Sincerely,
                                          Barry B. Anderson
                                    (For Dan L. Crippen, Director).

H.R. 4503--Historically Women's Public Colleges or Universities 
        Historic Building Restoration and Preservation Act

    Summary: H.R. 4503 would authorize the appropriation of $14 
million annually over the 2001-2005 period for matching grants 
to seven colleges and universities. Those institutions, which 
were created to provide education for women, would each be 
eligible to receive $2 million annually from the Historic 
Preservation Fund (HPF) for one-half of the cost of restoring 
historic buildings on their campuses. CBO estimates that 
appropriation of the authorized amounts would result in outlays 
of $53 million over the 2001-2005 period.
    The legislation would not affect direct spending or 
receipts; therefore, pay-as-you-go procedures would not apply. 
H.R. 4503 contains no intergovernmental or private-sector 
mandates as defined in the Unfunded Mandates Reform Act (UMRA).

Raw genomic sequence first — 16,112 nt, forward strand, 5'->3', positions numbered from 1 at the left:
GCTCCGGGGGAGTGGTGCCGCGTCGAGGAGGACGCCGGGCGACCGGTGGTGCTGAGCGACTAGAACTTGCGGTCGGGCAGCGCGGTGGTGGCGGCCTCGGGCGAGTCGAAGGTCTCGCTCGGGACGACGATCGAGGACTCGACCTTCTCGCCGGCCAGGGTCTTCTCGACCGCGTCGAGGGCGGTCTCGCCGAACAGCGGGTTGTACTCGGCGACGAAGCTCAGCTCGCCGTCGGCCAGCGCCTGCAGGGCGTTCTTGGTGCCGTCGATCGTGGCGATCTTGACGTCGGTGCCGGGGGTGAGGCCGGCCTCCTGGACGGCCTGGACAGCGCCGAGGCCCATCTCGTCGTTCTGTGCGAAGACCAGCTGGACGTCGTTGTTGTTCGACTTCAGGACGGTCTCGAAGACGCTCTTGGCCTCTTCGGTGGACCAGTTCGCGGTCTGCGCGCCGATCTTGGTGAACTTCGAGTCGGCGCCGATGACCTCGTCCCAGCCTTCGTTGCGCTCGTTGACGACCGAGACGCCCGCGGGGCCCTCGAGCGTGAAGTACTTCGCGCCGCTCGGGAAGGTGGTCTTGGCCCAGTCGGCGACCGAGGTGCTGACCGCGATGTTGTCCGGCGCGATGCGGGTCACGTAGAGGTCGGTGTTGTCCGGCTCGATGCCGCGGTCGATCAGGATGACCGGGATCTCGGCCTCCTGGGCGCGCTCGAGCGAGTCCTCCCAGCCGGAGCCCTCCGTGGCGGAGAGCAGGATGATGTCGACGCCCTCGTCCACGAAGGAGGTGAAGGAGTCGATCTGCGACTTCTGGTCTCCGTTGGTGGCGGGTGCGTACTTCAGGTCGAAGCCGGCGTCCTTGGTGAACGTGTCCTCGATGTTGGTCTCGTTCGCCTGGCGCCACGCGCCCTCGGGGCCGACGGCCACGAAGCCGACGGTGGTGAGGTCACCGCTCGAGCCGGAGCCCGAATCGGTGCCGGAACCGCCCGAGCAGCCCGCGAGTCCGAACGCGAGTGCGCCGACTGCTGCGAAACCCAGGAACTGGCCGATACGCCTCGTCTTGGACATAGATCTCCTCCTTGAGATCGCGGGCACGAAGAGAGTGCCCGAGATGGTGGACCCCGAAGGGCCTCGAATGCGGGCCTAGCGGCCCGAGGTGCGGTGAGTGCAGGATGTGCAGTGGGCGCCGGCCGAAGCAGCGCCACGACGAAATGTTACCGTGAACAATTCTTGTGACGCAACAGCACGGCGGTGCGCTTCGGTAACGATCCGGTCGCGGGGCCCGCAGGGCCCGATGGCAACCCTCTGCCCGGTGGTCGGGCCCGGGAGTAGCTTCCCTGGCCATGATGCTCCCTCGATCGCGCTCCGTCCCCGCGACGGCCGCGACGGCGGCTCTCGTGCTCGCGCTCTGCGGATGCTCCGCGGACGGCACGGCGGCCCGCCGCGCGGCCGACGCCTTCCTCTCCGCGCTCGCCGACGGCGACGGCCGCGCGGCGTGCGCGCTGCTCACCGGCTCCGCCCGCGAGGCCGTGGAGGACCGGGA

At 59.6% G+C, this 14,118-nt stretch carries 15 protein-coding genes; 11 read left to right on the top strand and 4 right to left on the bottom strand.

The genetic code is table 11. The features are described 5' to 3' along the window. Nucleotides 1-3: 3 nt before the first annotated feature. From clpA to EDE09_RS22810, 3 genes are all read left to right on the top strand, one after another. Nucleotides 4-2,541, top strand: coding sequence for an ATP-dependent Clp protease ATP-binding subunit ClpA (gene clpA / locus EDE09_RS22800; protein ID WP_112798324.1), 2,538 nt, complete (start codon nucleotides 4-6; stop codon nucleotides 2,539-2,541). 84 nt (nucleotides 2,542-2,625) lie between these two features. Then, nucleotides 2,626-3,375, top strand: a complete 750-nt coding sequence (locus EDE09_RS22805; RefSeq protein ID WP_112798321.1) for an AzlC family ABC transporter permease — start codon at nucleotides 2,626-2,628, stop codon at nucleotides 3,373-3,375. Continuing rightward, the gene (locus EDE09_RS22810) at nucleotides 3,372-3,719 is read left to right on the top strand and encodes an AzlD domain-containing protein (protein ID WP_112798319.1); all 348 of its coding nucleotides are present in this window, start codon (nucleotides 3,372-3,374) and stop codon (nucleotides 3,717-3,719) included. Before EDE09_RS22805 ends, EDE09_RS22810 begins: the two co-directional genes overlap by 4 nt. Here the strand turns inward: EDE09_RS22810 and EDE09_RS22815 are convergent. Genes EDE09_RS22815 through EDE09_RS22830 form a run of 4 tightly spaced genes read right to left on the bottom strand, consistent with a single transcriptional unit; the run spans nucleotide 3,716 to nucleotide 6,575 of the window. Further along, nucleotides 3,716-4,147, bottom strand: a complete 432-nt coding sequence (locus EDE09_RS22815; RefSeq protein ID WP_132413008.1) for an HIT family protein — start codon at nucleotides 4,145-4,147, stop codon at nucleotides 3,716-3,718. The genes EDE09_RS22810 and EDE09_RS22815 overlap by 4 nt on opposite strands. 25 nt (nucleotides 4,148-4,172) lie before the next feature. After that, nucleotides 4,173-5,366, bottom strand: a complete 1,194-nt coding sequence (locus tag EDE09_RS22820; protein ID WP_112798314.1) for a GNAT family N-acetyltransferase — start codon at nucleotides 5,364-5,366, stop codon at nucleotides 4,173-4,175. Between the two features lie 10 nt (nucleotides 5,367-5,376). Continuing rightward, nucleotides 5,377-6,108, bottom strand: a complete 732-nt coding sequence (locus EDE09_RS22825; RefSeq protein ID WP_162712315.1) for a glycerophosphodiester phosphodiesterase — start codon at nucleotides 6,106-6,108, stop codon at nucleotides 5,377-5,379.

State and local governments might incur some costs to match the 
federal funds authorized by this bill, but any such costs would 
be voluntary.
    Estimated cost to the Federal Government: The estimated 
budgetary impact of H.R. 4503 is shown in the following table. 
The costs of this legislation fall within budget function 300 
(natural resources and environment).

----------------------------------------------------------------------------------------------------------------
                                                      By fiscal year, in millions of dollars--
                                   -----------------------------------------------------------------------------
                                        2000         2001         2002         2003         2004         2005
----------------------------------------------------------------------------------------------------------------
                                        SPENDING SUBJECT TO APPROPRIATION

HPF Spending Under Current Law:
    Budget Authority \1\..........           75           77           78           79           80           82
    Estimated Outlays.............           72           75           78           77           79           80
Proposed Changes:
    Authorization Level...........            0           14           14           14           14           14